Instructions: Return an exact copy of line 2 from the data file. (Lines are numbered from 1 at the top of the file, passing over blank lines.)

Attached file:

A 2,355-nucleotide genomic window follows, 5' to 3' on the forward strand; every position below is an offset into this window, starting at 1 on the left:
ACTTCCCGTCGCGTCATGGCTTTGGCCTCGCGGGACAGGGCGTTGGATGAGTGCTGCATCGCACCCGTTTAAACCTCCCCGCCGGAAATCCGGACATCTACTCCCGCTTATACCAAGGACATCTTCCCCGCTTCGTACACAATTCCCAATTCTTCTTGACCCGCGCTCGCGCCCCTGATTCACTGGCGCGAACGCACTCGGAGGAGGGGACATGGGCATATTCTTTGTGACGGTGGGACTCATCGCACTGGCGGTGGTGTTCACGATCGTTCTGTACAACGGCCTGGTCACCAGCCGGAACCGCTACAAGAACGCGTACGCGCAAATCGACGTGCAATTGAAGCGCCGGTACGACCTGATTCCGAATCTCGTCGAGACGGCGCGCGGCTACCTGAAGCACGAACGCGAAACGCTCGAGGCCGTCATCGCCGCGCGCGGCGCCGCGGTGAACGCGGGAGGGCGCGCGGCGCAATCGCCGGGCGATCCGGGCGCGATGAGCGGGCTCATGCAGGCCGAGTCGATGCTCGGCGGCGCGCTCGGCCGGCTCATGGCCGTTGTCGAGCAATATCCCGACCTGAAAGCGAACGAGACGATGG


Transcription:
ACTTCCCGTCGCGTCATGGCTTTGGCCTCGCGGGACAGGGCGTTGGATGAGTGCTGCATCGCACCCGTTTAAACCTCCCCGCCGGAAATCCGGACATCTACTCCCGCTTATACCAAGGACATCTTCCCCGCTTCGTACACAATTCCCAATTCTTCTTGACCCGCGCTCGCGCCCCTGATTCACTGGCGCGAACGCACTCGGAGGAGGGGACATGGGCATATTCTTTGTGACGGTGGGACTCATCGCACTGGCGGTGGTGTTCACGATCGTTCTGTACAACGGCCTGGTCACCAGCCGGAACCGCTACAAGAACGCGTACGCGCAAATCGACGTGCAATTGAAGCGCCGGTACGACCTGATTCCGAATCTCGTCGAGACGGCGCGCGGCTACCTGAAGCACGAACGCGAAACGCTCGAGGCCGTCATCGCCGCGCGCGGCGCCGCGGTGAACGCGGGAGGGCGCGCGGCGCAATCGCCGGGCGATCCGGGCGCGATGAGCGGGCTCATGCAGGCCGAGTCGATGCTCGGCGGCGCGCTCGGCCGGCTCATGGCCGTTGTCGAGCAATATCCCGACCTGAAAGCGAACGAGACGATGG